DonateNow
Stay tuned for something new!
In the coming months, MISF Media will launch a redesigned website. In the meantime, continue to check here for new editions of the "Honduras News in Review" and "Remembering 25 Years Ago" features.
Human Rights
in the Global Community
Overview
Global Bodies & Treaties
Current Issues
Human Rights–War on Terror News Update
Human Rights in Honduras
Overview
History
Current Issues
Honduras News in Review
Remembering 25 Years Ago
Search the Site:
Updated 05/03/2009

Honduras News in Review—April 1-30, 2009

Para títulos en español con sus enlaces correspondientes ver al fondo de la página.

1. Honduran reporters threatened, killed
2. Land disputes continue to shed blood
3. Dionisio Díaz García’s killing spotlights criminal infiltration of police
4. Mining company leaves environmental damage in its wake
5. Peru’s Fujimori get 25 years for human rights abuses
6. Other news in brief

1. Honduran reporters threatened, killed

On April 12, unknown gunmen attempted to kill Carlos Roberto Chinchilla, a reporter and owner of television station “Telemaya” Channel 12, shooting at his tires after forcing him to slow his car with rocks strewn across the road near San Nicolás, Copán. Chinchilla had reported a previous attempt on his life in 2008, when masked men entered his station and tied up employees, leaving them to deliver Chinchilla a verbal death threat. Chinchilla’s brother-in-law, Germán Rivas, also a reporter, was killed nearly six years ago, a murder that remains unsolved. A few days later Osman Rodrigo López Irías, a reporter who had worked at the daily newspaper La Tribuna, Channel 54 TV and most recently at the presidential press department, was shot and killed by a road in the outskirts of Tegucigalpa. The motive for the murder is unknown, but the NGO Reporters Without Borders said that taken with the March 31 death of radio correspondent Rafael Munguía, another case with unclear motive, the event represents a worrying trend. “Regardless of whether this is a ‘common’ crime or a premeditated murder, the authorities need to move quickly and take significant action in a situation that threatens to compromise freedom of movement," the organization said in a statement released following the death of López Irías. [La Prensa, 4/13/09; ConexiHon, 4/09, No. 113; La Prensa, 4/20/09; ConexiHon, No. 114; La Tribuna, 4/22/09; past story: HNR, 4/08]

2. Land disputes continue to shed blood

Gunmen shot and killed Odilio Acosta and Santos Aguilar, of the Campesino Movement of Rigores (MCR), in a drive-by shooting on April 15 in Nueva Vida, Trujillo, Colón. The motive was presumably a dispute over the land that MCR and other campesino movements affiliated with the National Field Workers Confederation have been occupying in the area. This latest event took place near the site where last year 12 people were massacred over land disputes in Guadalupe Carney, a case for which two campesino activists are still jailed awaiting trial. The lands in question have previously been the subject of negotiations with the National Agrarian Institute, without resolution. [Honduras Laboral/Comun Noticias, 4/16/09; La Prensa, 4/20/09; past story: HNR, 8/1-15/08]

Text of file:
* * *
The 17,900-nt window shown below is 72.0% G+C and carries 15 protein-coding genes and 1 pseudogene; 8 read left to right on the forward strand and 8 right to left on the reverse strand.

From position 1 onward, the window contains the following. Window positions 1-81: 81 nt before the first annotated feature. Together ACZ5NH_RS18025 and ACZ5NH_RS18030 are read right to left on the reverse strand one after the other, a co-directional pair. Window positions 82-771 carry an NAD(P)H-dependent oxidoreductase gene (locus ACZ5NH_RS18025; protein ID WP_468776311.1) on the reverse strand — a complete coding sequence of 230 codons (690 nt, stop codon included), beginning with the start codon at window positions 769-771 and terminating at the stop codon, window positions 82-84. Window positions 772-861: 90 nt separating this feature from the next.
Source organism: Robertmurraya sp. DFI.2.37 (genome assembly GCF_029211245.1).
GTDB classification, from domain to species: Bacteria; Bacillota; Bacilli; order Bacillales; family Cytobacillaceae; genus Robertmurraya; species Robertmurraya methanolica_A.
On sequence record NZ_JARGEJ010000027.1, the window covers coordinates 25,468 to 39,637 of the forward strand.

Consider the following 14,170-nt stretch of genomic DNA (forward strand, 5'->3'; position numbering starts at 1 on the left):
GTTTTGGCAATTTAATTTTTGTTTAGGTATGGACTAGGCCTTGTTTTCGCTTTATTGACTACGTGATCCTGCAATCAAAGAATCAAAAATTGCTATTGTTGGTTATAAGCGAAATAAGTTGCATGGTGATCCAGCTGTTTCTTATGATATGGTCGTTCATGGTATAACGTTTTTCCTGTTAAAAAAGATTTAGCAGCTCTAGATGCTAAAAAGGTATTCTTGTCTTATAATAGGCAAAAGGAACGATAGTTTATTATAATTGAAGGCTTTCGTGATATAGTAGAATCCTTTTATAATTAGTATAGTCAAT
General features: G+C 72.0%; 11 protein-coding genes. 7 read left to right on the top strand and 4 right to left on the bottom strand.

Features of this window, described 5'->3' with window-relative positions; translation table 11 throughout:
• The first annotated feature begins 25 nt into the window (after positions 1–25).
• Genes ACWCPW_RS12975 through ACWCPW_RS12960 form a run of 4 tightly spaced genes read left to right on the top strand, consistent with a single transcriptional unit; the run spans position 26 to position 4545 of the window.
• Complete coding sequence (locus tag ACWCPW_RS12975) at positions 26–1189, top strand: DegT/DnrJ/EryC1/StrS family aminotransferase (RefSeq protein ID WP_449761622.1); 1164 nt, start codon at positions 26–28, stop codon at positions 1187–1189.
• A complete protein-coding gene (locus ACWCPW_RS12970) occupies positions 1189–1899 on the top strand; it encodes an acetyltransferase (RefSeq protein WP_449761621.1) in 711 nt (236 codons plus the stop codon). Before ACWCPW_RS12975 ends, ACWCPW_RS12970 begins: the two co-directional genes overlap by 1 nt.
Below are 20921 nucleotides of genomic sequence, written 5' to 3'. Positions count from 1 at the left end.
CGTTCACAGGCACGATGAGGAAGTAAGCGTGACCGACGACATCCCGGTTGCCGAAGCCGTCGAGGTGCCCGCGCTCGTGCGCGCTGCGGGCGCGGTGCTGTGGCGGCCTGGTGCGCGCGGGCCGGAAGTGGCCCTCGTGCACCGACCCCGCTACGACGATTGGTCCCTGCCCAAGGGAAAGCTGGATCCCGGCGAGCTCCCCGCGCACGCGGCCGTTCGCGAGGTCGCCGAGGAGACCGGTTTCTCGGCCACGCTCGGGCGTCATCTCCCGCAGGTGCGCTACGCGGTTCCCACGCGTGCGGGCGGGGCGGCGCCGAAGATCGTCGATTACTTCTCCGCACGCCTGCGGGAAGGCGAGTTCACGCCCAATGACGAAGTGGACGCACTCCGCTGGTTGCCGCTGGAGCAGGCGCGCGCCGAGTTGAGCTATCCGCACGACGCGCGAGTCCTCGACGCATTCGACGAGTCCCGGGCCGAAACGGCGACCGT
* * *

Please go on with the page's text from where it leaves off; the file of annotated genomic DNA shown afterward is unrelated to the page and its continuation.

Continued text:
3. Dionisio Díaz García’s killing spotlights criminal infiltration of police

Francisco Murillo, commissioner of the National Directorate of Criminal Investigation, acknowledged on April 6 that criminal organizations have infiltrated Honduras’ primary law enforcement agency. A group of current and former officers act as informants and occasionally gunmen for organized criminal syndicates—a discovery the directorate made when they captured the men responsible for the murder of Dionisio Díaz García, a lawyer for the Association for a More Just Society. (See HNR, 3/1-31/09.) Murillo said the agency is currently working through Internal Affairs to get to the bottom of the conspiracy. He added that, because of tough economic conditions, officers and especially former officers can often be bought for “a few lempira.” [La Tribuna, 4/7/09]

4. Mining company leaves environmental damage in its wake

On April 22 the Honduran special prosecutor for the environment announced that Entremares, a Canadian mining company found to be polluting nearby villages, was leaving the country without following up on the cleanup requirements for which they were liable. “Their exit strategy didn’t properly address all the health risks [being left behind], nor have they followed up with the drainage [of heavy metals] into the water table, which affects the environment and could cause health problems,” said special prosecutor Aldo Santos. “They are replanting the land with fruit trees and not native ones, which is not OK with the local populace,” he added. Local citizens have been complaining about the mining company since 2000, citing damage to the forest and the environment as well as health problems related to water pollution. Entremares employed open-pit mining to extract gold, silver and zinc from the Valle de Siria area, and the process used chemicals like arsenic, lead and mercury. The Natural Resources Ministry finally ratified the complaints in September 2006 and levied fines, which the company refused to pay. Media outlets have reported the company’s imminent closure and departure since December of that year. [La Tribuna, 4/23/09; past stories: HNR, 9/18/06; HNR, 12/19/06; HNR, 7/3/07]